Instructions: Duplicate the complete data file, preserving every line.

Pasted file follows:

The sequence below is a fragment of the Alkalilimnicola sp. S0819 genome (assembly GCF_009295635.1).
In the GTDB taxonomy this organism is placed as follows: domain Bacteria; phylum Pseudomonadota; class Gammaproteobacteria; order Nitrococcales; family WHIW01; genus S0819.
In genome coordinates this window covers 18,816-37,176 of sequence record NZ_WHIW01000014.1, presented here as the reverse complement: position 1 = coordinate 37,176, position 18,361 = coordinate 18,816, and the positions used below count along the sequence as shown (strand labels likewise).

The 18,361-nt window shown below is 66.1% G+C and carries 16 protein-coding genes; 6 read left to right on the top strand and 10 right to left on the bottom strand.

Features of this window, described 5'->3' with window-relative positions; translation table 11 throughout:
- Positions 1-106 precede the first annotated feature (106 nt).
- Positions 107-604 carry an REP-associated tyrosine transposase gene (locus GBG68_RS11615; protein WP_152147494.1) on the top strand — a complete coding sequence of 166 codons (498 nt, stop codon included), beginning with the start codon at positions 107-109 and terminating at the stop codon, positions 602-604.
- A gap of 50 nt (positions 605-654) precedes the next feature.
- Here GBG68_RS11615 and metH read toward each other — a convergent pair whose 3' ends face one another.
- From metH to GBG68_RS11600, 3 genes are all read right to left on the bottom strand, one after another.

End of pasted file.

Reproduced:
The sequence below is a fragment of the Alkalilimnicola sp. S0819 genome (assembly GCF_009295635.1).
In the GTDB taxonomy this organism is placed as follows: domain Bacteria; phylum Pseudomonadota; class Gammaproteobacteria; order Nitrococcales; family WHIW01; genus S0819.
In genome coordinates this window covers 18,816-37,176 of sequence record NZ_WHIW01000014.1, presented here as the reverse complement: position 1 = coordinate 37,176, position 18,361 = coordinate 18,816, and the positions used below count along the sequence as shown (strand labels likewise).

The 18,361-nt window shown below is 66.1% G+C and carries 16 protein-coding genes; 6 read left to right on the top strand and 10 right to left on the bottom strand.

Features of this window, described 5'->3' with window-relative positions; translation table 11 throughout:
- Positions 1-106 precede the first annotated feature (106 nt).
- Positions 107-604 carry an REP-associated tyrosine transposase gene (locus GBG68_RS11615; protein WP_152147494.1) on the top strand — a complete coding sequence of 166 codons (498 nt, stop codon included), beginning with the start codon at positions 107-109 and terminating at the stop codon, positions 602-604.
- A gap of 50 nt (positions 605-654) precedes the next feature.
- Here GBG68_RS11615 and metH read toward each other — a convergent pair whose 3' ends face one another.
- From metH to GBG68_RS11600, 3 genes are all read right to left on the bottom strand, one after another.